I guess you could say that modern jobs cause illness.  They tend to be specialised, and those specialisms force us to narrow ourselves and our personalties into prescribed behaviours, and away from proscribed behaviours.  Some are lucky enough to find jobs that somehow suit them, that don't affront their nature.  But many find themselves playing the dangerous game of square-peg-in-round-hole.

In a world where economies are pushing us into narrow, specialised roles and behaviours, what's the answer?  How can we regain our mental equilibrium?  Here are a few suggestions:

1. If you are an employer, ask yourself: 'Am I creating an environment in which my employees can be themselves?'  Are your employees forced to hide their true feelings in order to toe the line?  Are they forced to compromise their eating and sleeping patterns to ensure their work is done?

2. If you are an employee, ask yourself: 'Where and when do I feel my most natural self?  How can I best recreate that during a typical week?'  You may be able to create small wins, such as getting the right to eat when and how you want; creating forums at work where colleagues can be themselves for a while; giving yourself balancing activities to blow off steam.  If not, you may be able to move to a job where you feel less stressed, and more your natural self.

3. If you are not traditionally employed, you may be able to create a daily structure which matches what your body wants to do.  If you feel unnaturally lonely, then you may want to join support or activity groups; if you feel dominated by customers, or by the benefits office, then you may want to create 'safe havens' for yourself away from those pressures.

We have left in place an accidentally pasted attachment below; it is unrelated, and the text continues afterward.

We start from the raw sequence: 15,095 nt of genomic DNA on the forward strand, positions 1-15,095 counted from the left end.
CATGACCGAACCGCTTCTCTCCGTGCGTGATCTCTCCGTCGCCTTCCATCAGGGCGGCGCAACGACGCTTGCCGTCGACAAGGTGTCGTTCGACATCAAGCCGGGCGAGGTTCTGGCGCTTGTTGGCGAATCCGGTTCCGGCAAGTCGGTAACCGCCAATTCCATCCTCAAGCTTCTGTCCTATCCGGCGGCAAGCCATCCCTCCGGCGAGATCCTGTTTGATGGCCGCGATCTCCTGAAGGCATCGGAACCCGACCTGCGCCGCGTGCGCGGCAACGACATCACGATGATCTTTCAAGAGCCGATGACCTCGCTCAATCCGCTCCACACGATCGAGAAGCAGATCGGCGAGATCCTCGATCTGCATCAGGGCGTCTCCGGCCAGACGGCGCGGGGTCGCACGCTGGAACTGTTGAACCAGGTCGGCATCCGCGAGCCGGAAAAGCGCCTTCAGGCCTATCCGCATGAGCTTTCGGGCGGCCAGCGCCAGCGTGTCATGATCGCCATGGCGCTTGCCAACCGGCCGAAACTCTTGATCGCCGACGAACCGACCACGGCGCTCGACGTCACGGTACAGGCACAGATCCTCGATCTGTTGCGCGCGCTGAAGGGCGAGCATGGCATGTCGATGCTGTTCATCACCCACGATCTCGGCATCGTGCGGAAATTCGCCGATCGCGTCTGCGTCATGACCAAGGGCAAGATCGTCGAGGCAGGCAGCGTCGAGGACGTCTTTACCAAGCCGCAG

Let me ask you something.  I'm going to offer you two extreme scenarios, and I'd like you to imagine them:

Scenario 1: A life with no minutes at all in it, but with plenty of money.
Scenario 2: A life with no money at all in it, but with plenty of time.

Which would you choose?  Scenario 1, you may have noticed, is non-viable.  Quite literally.  You can't exist at all unless you are around for a period of time.  If you choose that option, you are like an Egyptian Pharaoh in a pyramid, dead already!  Scenario 2, you were built for.  In case you didn't know it, for millions of years, animals like you have been living lives with no money.  It's actually your naural state!  All this money stuff is a recent invention, a creator and a product of the economic age.